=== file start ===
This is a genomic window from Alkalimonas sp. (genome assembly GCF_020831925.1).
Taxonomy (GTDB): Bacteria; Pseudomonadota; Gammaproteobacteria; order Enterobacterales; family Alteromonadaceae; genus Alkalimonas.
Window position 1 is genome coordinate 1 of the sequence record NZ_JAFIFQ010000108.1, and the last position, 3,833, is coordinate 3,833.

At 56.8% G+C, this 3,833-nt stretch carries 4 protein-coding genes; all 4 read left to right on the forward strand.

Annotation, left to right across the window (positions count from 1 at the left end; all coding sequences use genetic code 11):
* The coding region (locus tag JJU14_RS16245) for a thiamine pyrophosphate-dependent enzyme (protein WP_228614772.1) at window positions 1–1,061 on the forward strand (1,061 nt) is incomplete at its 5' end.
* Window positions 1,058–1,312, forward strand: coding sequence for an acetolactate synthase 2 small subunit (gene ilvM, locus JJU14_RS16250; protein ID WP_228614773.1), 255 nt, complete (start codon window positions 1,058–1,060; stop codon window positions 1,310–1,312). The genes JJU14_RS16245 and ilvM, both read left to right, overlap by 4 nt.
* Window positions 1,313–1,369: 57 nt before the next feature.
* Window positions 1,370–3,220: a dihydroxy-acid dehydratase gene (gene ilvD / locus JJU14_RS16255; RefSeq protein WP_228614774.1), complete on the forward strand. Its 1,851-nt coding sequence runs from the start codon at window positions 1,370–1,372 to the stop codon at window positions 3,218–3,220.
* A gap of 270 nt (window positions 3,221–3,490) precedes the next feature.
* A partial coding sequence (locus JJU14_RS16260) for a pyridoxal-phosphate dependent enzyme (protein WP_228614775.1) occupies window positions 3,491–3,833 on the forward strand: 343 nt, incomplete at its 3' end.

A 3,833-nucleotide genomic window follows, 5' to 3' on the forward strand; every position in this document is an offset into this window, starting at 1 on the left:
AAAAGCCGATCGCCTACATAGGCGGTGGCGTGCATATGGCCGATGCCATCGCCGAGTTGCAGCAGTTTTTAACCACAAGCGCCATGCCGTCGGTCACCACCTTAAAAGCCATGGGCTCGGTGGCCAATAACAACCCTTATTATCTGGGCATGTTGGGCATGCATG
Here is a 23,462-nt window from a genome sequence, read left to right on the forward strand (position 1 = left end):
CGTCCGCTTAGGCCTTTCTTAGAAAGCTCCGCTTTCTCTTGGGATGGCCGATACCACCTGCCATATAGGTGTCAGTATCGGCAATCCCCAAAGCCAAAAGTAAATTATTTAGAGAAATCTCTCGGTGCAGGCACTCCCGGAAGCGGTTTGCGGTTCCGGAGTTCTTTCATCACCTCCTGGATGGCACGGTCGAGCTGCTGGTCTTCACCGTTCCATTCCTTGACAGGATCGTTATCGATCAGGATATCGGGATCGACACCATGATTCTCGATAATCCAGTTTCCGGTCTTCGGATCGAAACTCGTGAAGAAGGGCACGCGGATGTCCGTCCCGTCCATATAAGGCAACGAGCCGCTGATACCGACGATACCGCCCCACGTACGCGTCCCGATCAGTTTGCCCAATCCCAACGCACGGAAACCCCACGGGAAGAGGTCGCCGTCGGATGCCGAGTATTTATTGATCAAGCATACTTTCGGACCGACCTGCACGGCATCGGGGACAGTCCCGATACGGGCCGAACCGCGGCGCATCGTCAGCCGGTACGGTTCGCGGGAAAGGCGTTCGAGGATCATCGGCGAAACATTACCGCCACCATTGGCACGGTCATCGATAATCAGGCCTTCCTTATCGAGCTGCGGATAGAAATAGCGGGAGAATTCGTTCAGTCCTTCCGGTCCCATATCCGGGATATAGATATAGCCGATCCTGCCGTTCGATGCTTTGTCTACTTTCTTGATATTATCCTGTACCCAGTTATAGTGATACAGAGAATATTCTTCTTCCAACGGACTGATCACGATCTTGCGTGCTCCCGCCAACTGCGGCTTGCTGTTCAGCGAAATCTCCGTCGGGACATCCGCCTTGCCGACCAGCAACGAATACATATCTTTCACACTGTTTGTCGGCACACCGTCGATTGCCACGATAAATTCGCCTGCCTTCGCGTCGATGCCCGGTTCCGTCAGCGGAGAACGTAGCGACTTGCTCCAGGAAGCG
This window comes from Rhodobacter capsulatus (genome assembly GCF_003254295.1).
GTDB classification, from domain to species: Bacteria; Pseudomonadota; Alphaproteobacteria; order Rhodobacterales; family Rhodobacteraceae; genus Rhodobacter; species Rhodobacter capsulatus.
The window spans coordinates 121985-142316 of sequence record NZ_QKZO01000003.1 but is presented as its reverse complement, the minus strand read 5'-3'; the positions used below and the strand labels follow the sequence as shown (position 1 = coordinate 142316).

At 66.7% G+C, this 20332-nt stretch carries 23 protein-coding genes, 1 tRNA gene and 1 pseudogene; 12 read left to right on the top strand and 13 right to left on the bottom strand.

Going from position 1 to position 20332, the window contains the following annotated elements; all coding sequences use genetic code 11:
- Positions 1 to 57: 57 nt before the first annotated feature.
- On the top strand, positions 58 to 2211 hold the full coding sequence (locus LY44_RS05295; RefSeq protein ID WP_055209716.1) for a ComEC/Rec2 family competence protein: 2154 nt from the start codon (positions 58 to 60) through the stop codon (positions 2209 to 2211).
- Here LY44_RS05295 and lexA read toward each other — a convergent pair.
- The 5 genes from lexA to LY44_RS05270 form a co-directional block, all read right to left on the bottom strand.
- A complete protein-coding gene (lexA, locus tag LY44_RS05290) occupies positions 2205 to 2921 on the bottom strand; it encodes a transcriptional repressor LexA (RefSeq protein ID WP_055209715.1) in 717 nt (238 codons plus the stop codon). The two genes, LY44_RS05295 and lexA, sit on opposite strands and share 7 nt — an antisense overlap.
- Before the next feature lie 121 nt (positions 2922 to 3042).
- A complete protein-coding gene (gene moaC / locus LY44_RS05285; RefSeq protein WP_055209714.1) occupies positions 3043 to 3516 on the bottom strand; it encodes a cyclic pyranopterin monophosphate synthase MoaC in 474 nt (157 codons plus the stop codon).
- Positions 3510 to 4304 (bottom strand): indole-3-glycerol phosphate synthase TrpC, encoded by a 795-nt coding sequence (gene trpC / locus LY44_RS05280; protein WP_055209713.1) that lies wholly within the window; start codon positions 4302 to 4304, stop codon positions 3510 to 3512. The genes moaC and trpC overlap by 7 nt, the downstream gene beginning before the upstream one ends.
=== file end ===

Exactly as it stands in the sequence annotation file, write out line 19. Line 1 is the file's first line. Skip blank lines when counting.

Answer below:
At 66.7% G+C, this 20332-nt stretch carries 23 protein-coding genes, 1 tRNA gene and 1 pseudogene; 12 read left to right on the top strand and 13 right to left on the bottom strand.